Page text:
Jesper Juul argues that James Wallis’s focus on definitions in his intervention into the story/game debate doesn’t give the experience of story - or game - its due.
Why Make Games That Make Stories?
Why Make Games That Make Stories?
Wallis makes a number of excellent observations about story-making games, the type of story-game where players explicitly create or co-create a story. He discusses story games that make only very broken stories and shows how the genre knowledge of players can be instrumental for actual game play.
So let me ask the “ludological” question: Why?
Why is it so important to create games wherein players tell good stories? Wallis lambasts Cluedo (Clue) for inconsistencies in its story logic, but at the same time Cluedo is a best-selling board game. This denies the necessity, if not the possibility or desirability of good story-games. The success of Cluedo demonstrates something interesting about players in general, as the fact that Cluedo tells bad stories apparently did not pose a major problem for the millions of players who played the game. Good games with broken stories are perfectly palatable for a broad audience. This toleration of poor stories tells us a lot about how games work and what expectations players have towards stories in games.
On the other hand, perhaps players just have low expectations for stories in games, having been fed inferior stories for years or millennia. Wallis has an excellent answer for why as he has set himself the aesthetic goal of making games in which the players create a good story. This is a reasonable goal to which I cannot disagree. Why not dream? Even though there is nothing wrong with games with incoherent worlds, simple stories, no stories at all, why not aim for the stars and try to have it both ways? Still, the goal of combining games with stories should be an aesthetic goal: not to create a work that can be called “story” by a chosen definition, but to create a specific experience. The goal should be experiential, not definitional. A definitional goal is perfectly valid in theoretical discussions of whether games and stories are similar or different.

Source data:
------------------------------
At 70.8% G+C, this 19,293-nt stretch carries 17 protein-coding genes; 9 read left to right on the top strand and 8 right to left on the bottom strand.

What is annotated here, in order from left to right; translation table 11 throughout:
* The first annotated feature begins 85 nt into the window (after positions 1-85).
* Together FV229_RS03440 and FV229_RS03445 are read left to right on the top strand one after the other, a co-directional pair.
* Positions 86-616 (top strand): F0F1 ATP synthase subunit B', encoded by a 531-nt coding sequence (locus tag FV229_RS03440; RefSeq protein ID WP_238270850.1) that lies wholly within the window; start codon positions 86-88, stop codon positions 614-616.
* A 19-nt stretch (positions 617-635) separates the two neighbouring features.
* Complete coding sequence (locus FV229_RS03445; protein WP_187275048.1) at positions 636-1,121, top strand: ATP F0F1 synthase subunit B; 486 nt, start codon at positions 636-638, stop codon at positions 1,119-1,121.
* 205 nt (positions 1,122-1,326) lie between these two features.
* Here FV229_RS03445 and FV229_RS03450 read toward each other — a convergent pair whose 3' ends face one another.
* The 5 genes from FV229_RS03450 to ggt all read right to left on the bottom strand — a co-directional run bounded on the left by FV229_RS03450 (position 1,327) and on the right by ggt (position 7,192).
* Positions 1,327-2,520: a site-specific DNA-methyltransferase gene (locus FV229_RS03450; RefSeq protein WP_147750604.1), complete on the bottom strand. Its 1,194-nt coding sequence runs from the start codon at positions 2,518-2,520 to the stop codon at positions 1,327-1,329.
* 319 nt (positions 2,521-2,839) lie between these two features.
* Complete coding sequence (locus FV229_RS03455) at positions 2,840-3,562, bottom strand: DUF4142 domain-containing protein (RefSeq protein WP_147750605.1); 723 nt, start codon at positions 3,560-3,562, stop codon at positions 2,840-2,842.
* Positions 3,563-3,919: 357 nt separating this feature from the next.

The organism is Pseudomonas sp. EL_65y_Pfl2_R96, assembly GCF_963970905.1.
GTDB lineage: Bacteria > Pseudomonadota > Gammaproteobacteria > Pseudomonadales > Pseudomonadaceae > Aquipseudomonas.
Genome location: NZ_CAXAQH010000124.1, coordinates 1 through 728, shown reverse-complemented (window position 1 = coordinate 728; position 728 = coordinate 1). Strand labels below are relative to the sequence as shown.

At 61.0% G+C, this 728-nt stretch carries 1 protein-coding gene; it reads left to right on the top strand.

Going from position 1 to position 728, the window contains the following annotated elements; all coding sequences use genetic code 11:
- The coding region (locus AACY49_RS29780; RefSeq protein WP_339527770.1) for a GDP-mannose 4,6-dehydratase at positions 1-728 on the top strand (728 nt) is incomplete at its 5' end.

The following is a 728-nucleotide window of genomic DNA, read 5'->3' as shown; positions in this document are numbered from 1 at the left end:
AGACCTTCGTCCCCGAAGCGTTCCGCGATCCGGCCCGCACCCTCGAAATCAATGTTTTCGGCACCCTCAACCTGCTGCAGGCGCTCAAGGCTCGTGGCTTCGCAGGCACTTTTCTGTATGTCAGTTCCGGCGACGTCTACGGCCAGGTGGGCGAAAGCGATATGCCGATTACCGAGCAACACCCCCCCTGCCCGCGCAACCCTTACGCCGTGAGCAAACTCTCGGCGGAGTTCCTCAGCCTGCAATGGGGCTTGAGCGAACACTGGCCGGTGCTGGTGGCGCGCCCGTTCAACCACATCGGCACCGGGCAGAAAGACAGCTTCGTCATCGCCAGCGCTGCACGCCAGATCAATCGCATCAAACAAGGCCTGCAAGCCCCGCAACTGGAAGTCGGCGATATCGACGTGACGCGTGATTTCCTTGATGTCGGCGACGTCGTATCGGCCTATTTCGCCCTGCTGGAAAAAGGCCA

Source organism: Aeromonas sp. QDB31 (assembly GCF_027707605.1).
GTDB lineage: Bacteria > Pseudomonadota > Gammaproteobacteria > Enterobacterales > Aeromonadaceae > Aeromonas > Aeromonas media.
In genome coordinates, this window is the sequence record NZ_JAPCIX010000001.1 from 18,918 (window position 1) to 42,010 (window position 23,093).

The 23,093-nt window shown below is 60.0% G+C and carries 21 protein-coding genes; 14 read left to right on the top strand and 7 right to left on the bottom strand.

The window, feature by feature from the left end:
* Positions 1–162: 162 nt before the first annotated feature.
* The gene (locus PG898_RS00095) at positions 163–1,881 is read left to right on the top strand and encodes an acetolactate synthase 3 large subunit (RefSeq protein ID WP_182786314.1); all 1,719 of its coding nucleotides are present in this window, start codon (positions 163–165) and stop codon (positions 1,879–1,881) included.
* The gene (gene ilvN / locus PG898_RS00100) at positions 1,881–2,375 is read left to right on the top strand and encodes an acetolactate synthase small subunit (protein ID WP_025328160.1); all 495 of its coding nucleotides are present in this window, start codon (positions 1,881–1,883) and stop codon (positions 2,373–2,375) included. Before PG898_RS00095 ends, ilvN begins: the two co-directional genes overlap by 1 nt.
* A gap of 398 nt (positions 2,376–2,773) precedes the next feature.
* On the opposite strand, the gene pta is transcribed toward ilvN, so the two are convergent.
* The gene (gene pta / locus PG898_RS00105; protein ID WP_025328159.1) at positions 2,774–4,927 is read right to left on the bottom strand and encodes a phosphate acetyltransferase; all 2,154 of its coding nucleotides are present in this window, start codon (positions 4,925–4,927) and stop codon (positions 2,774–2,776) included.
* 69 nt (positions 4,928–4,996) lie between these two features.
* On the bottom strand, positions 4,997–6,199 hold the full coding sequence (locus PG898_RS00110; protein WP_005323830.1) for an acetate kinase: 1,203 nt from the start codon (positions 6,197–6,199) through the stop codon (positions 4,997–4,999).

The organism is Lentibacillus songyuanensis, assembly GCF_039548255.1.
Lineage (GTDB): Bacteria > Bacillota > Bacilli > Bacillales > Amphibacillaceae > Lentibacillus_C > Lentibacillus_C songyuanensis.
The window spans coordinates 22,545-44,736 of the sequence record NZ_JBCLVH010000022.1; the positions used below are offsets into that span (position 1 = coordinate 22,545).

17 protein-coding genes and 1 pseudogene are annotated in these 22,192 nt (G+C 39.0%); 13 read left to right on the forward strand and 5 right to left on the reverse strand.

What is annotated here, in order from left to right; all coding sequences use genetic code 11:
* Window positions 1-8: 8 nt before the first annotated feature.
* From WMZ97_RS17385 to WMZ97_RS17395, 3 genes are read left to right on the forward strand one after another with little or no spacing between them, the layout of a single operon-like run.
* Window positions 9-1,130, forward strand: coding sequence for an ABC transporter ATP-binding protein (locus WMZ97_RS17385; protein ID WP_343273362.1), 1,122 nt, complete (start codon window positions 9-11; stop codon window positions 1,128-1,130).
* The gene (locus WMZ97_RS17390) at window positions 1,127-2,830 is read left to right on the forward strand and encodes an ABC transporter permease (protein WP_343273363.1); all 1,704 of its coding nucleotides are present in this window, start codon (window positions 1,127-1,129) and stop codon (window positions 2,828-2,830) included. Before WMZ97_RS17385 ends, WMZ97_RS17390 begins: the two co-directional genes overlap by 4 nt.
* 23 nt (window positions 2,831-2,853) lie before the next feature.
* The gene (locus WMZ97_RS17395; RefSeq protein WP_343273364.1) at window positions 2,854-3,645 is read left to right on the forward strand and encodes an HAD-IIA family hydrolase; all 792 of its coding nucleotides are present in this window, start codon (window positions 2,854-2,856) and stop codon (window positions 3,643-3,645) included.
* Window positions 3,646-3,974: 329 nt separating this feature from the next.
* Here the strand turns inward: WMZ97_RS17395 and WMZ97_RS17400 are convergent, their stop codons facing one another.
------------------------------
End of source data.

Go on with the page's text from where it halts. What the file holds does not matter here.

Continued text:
A healthy skepticism is recommended towards terms such as “narrative” or “story” because it is usually unclear what it means in relation to games. Is it about having a specific formal story structure? A set of themes? Internal consistency? A type of interaction? A specific type of sequence?
Second Person contains many variations on the discussion of games and stories. I think the conclusion must be that this is not a single solvable problem. Games and stories are different beasts and no silver bullet will appear that allows any arbitrary story to be made into a satisfying game. We will have to do with less than that and realize that the conflict between games and narratives is a large number of small problems, some of which are structural (in case of temporality or the determined character of stories), and some of which are psychological (as with the difficulty of making game tragedies). This is not bad news, it just means that there are many smaller and local solutions to find.
Wallis has found such a local solution. Since rule-based systems are notoriously good with games and bad with stories, hand over the story-part to those who know and appreciate stories: players.